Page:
Mr Smith and senior colleagues successfully put the non-co-operation campaign into practice at yesterday's meeting of the all-party Scottish grand committee, forcing a 46-7 Government defeat.
In a letter to all Labour MPs, Mr Smith repeated that it was 'indefensible' that the two Bills, one shifting the burden of statutory sick pay to employers and the other increasing employees' National Insurance, should be scrutinised in one day.
The Government could hardly complain of a shortage of parliamentary time when they had decided to give the Commons a three-week Christmas break, he said.
Labour's decision to break off formal relations with the Government means that all non-contentious legislation will be opposed. The unusual attendance of Mr Smith and other prominent Scottish front-benchers at the grand committee ensured that a debate on the economy will continue in January.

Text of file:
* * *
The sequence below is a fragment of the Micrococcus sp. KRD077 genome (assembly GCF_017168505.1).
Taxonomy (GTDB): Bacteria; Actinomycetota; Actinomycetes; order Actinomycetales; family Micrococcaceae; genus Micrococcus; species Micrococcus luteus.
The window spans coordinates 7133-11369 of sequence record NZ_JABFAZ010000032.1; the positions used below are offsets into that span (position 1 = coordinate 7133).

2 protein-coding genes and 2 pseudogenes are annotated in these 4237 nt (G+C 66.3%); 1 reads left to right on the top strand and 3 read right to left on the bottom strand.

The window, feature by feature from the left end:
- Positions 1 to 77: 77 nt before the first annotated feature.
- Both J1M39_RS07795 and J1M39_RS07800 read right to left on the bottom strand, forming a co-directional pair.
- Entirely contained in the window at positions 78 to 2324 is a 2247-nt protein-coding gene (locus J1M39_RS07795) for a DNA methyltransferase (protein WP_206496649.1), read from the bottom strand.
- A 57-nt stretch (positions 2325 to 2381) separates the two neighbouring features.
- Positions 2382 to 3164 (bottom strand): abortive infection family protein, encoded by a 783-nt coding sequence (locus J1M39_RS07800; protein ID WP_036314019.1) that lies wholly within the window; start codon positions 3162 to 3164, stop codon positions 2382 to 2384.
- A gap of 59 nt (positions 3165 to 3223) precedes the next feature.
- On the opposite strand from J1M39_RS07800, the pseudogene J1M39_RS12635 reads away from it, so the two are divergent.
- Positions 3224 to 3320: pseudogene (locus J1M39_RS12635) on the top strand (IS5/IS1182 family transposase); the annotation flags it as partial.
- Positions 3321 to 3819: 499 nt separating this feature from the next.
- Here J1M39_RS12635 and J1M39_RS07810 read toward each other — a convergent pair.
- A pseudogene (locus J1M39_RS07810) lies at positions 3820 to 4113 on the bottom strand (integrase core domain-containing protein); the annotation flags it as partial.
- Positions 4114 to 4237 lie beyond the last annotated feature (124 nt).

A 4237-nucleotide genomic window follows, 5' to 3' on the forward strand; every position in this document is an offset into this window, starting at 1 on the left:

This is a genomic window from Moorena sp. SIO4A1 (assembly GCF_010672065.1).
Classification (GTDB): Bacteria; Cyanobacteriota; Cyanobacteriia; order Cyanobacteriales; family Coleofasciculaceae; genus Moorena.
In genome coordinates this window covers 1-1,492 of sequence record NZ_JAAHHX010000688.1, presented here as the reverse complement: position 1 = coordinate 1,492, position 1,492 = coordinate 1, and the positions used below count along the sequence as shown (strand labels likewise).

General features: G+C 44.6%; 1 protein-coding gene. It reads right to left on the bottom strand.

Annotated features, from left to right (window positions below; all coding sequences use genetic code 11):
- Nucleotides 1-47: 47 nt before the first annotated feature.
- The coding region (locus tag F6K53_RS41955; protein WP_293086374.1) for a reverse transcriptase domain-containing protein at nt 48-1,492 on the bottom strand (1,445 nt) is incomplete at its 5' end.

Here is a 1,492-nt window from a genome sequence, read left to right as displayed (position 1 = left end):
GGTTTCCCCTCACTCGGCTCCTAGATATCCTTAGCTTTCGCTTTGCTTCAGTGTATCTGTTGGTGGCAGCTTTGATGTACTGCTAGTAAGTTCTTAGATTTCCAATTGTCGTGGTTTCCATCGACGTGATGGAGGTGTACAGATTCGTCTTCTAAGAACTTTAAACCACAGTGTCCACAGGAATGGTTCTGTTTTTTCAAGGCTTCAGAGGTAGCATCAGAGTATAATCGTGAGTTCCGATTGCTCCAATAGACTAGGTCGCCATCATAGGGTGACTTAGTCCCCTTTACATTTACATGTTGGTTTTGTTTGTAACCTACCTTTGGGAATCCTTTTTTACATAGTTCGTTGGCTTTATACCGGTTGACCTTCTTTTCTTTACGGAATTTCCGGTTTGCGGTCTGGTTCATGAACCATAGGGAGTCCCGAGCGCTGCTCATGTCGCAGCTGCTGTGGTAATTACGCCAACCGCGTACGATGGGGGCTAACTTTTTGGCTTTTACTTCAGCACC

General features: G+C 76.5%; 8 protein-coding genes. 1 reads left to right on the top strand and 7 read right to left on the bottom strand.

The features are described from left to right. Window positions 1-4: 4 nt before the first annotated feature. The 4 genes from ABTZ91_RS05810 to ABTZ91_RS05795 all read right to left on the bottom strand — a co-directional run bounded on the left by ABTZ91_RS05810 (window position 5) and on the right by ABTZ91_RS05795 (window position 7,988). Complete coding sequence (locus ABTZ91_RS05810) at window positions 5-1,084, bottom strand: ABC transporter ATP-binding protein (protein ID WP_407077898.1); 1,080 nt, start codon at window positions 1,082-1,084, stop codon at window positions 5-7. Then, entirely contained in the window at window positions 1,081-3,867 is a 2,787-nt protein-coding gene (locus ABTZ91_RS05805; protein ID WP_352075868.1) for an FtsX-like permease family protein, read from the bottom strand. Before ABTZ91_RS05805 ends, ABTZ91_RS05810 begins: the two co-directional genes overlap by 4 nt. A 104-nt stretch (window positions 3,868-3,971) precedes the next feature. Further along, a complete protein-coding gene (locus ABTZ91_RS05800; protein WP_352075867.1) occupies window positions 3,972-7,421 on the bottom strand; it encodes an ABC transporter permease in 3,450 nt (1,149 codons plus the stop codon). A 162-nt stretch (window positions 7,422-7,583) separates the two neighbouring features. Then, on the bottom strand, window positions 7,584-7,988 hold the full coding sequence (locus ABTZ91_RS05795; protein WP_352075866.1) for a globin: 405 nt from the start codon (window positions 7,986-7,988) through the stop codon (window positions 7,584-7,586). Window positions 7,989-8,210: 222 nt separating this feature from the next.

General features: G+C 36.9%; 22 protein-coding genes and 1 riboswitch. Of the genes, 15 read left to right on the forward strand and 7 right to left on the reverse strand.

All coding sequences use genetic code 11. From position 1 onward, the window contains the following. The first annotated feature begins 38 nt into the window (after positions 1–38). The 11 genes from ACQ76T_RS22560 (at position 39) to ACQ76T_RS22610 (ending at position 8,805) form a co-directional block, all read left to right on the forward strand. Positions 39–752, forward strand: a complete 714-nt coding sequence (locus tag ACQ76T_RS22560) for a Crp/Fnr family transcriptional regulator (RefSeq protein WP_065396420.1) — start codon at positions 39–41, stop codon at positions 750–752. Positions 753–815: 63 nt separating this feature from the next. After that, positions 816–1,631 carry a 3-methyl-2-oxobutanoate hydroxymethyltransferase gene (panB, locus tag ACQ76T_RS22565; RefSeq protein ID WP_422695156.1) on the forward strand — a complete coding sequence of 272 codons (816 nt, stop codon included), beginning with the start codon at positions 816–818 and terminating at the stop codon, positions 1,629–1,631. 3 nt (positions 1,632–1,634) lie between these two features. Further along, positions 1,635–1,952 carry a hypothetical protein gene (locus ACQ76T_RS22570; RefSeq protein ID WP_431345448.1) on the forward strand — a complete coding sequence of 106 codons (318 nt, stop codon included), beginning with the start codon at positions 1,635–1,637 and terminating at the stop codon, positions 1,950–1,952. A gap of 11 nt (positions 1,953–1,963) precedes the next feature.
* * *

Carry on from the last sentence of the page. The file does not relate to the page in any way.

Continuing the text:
George Robertson, Labour's Scottish affairs spokesman, said that the humiliation was a signal of 'how uncomfortable life is going to be'.
Later, the Government's legislative tactics over the Education Bill came under attack in a report from the House of Lords' Delegated Powers Scrutiny Committee. The committee of experienced and respected Parliamentarians was highly critical of the Government's resort to regulations to legislate over the financing of student union services.
If the Government refuses to amend the relevant clause it faces the prospect of a significant all-party revolt led by two Tory stalwarts, Baroness Perry of Southwark and Lord Renfrew of Kaimsthorne, who have put down amendments to have the provision deleted.Reuse content